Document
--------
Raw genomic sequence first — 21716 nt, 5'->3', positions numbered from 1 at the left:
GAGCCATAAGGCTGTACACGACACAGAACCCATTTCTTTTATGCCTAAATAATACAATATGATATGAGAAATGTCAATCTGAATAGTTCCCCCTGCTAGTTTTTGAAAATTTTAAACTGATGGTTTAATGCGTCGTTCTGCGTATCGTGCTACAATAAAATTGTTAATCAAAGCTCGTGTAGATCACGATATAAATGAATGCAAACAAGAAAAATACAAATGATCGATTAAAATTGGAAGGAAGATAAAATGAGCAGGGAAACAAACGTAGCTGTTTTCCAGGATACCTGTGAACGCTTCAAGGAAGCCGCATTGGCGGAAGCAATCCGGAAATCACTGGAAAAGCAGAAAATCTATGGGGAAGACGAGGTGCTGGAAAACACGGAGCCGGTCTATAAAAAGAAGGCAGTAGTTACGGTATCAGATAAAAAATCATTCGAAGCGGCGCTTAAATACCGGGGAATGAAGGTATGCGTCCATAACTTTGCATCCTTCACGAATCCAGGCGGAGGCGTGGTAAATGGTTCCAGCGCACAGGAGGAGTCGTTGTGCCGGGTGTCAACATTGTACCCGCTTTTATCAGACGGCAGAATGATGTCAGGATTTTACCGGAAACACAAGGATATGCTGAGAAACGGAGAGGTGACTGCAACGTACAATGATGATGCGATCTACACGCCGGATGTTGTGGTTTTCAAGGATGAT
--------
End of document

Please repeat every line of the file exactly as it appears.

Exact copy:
Raw genomic sequence first — 21716 nt, 5'->3', positions numbered from 1 at the left:
GAGCCATAAGGCTGTACACGACACAGAACCCATTTCTTTTATGCCTAAATAATACAATATGATATGAGAAATGTCAATCTGAATAGTTCCCCCTGCTAGTTTTTGAAAATTTTAAACTGATGGTTTAATGCGTCGTTCTGCGTATCGTGCTACAATAAAATTGTTAATCAAAGCTCGTGTAGATCACGATATAAATGAATGCAAACAAGAAAAATACAAATGATCGATTAAAATTGGAAGGAAGATAAAATGAGCAGGGAAACAAACGTAGCTGTTTTCCAGGATACCTGTGAACGCTTCAAGGAAGCCGCATTGGCGGAAGCAATCCGGAAATCACTGGAAAAGCAGAAAATCTATGGGGAAGACGAGGTGCTGGAAAACACGGAGCCGGTCTATAAAAAGAAGGCAGTAGTTACGGTATCAGATAAAAAATCATTCGAAGCGGCGCTTAAATACCGGGGAATGAAGGTATGCGTCCATAACTTTGCATCCTTCACGAATCCAGGCGGAGGCGTGGTAAATGGTTCCAGCGCACAGGAGGAGTCGTTGTGCCGGGTGTCAACATTGTACCCGCTTTTATCAGACGGCAGAATGATGTCAGGATTTTACCGGAAACACAAGGATATGCTGAGAAACGGAGAGGTGACTGCAACGTACAATGATGATGCGATCTACACGCCGGATGTTGTGGTTTTCAAGGATGAT